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Jan. 22, 2019
6:06 pm


Lanier resident’s lighthouses mimic the real thing

By Pamela A. Keene 
Steven Stull likes to work with his hands. For most of his life so far, he’s been involved in building things. 
As a teen, he worked on cars, mostly classic models. “My first car was a Stingray ’65 fastback that I bought from my high school general business teacher,” Stull said. “Ever since then, I’ve had a love of cars and doing fabrication work. Over the years, I’ve probably owned about 30 cars.”
Today at his lake house on the north side of Lake Lanier, he’s still making creations. His company, SWS Enhancement Systems Inc. fabricates displays for medical and health care trade shows and conventions. He is known for designing and building anatomical medical trainers that are used in teaching and exhibitions. He travels  throughout the year. 
When he’s home, he’s still working, but this time, he’s doing his own models and fiberglass fabrication. “I really like building scale light houses,” he said. “I have already produced replicas of the St. Augustine Lighthouse and the one at Bodie Island in South Carolina. I have blueprints of the St. Augustine Lighthouse and they have provided a great deal of detail.” 
The lighthouses are 12-feet tall and include a number of architectural details, including the railing around the top of the light, the lightning rod, period window and door frames.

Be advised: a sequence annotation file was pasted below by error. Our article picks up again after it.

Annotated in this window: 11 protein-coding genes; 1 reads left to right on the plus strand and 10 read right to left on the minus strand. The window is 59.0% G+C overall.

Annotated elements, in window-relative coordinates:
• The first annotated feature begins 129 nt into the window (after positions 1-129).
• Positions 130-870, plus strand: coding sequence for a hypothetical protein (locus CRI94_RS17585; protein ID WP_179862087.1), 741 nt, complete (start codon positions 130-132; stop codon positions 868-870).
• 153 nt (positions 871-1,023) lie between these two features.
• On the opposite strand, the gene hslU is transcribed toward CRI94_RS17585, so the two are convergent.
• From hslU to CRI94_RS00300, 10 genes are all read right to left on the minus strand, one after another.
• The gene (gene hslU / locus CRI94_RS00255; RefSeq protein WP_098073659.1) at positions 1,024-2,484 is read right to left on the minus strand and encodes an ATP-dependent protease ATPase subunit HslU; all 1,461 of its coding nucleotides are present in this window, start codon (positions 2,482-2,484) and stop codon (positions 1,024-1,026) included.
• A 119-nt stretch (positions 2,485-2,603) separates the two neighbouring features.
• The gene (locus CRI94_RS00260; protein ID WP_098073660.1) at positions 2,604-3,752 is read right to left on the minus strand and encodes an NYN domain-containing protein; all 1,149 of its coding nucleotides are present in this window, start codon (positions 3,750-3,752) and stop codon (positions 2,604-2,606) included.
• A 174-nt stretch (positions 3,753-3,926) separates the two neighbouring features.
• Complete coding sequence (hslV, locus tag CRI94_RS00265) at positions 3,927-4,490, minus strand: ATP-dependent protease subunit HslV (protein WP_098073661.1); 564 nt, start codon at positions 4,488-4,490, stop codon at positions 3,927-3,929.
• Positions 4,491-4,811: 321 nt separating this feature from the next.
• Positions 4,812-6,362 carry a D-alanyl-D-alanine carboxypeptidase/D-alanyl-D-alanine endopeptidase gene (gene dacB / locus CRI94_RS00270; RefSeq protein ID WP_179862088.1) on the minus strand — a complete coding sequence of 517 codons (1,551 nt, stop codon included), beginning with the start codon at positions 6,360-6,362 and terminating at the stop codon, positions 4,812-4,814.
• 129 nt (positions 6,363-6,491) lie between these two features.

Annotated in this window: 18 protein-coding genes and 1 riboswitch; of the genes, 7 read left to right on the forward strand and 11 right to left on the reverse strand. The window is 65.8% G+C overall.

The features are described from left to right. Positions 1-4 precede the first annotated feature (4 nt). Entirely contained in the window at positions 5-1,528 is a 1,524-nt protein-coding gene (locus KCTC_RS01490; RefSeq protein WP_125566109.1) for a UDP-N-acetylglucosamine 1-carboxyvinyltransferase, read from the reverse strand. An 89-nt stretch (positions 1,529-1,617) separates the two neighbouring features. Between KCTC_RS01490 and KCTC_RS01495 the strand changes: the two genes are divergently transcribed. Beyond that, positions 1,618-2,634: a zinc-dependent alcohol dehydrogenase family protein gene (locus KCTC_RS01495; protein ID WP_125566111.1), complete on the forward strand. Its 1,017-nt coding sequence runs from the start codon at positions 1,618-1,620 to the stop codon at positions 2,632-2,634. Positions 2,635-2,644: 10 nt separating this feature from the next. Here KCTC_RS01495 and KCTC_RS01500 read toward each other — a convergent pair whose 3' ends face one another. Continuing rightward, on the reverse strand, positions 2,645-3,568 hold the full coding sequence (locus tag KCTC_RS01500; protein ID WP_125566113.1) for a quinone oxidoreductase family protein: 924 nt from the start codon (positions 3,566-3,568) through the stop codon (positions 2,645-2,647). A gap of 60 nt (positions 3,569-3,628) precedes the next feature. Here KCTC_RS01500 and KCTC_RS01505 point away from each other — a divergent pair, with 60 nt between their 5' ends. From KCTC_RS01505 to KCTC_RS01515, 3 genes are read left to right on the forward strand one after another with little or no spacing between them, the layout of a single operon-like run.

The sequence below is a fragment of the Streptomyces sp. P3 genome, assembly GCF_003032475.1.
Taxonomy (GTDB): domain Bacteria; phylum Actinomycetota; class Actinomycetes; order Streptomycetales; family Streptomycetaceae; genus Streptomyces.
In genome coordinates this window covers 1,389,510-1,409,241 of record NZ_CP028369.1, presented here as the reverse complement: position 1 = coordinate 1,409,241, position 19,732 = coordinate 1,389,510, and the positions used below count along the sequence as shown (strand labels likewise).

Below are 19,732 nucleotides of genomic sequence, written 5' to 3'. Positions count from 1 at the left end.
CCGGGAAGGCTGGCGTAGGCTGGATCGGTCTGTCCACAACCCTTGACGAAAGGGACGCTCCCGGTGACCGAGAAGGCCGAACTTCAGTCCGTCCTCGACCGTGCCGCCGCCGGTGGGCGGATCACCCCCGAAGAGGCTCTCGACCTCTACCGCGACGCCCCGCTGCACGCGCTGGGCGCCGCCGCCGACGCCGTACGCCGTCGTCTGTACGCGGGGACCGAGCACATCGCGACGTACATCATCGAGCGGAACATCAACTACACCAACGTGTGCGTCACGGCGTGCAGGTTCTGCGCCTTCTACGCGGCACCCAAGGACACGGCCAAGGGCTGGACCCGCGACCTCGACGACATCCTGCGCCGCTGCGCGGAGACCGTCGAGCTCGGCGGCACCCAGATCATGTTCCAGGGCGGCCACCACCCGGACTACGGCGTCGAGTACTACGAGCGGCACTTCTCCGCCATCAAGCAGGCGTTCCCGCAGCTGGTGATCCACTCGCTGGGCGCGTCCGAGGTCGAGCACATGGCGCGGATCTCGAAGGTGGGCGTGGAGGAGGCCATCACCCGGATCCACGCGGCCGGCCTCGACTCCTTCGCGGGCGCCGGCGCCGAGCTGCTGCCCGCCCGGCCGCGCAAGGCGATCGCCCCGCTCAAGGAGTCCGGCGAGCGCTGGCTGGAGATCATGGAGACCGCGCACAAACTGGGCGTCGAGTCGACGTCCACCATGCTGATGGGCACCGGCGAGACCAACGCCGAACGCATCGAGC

Stull creates the molds for components of the lighthouses, has the positives made, then assembles pieces. The lighthouses have about a 3-foot footprint. He suggests that they be installed on a flat platform with rocks around the base.
His home is filled with nautical décor that he created over the years. A former garage has been converted to a bedroom/sitting room with a wall of four bunks beds designed to look like they belong on a cruise ship. The master bedroom’s headboard is a gentle wave formation made of ledger stone with LED lighting. Another bedroom, called the Dock Bedroom, features a bed with rope-wrapped dock posts on the corners of the frame. 
He also came into possession of one of the helmets used in the TV series “Airwolf,” given to him by a friend in the Hollywood film business. “I’ve made molds of the helmet and recreate functional replicas,” he said. “In fact, 151 have been made so far. Some people use them as motorcycle helmets, but they shouldn’t. Others are kept by collectors.” 
He builds and makes accessories for model kits of the Rocketeer Rocket Packs. And he’s worked on several films in Atlanta, including “The Need for Speed” and “Spiderman.” 
Another of his current projects is building replicas of the 1958 Johnson Super Seahorse 35 outboard motors that are used as mailboxes. 
“I really like to stay busy,” Stull said. “I just have to always have something to do.” He said he’s interested in selling the lighthouses. For more information, call Stull at 561 213-4848.

Posted online 5/29/18
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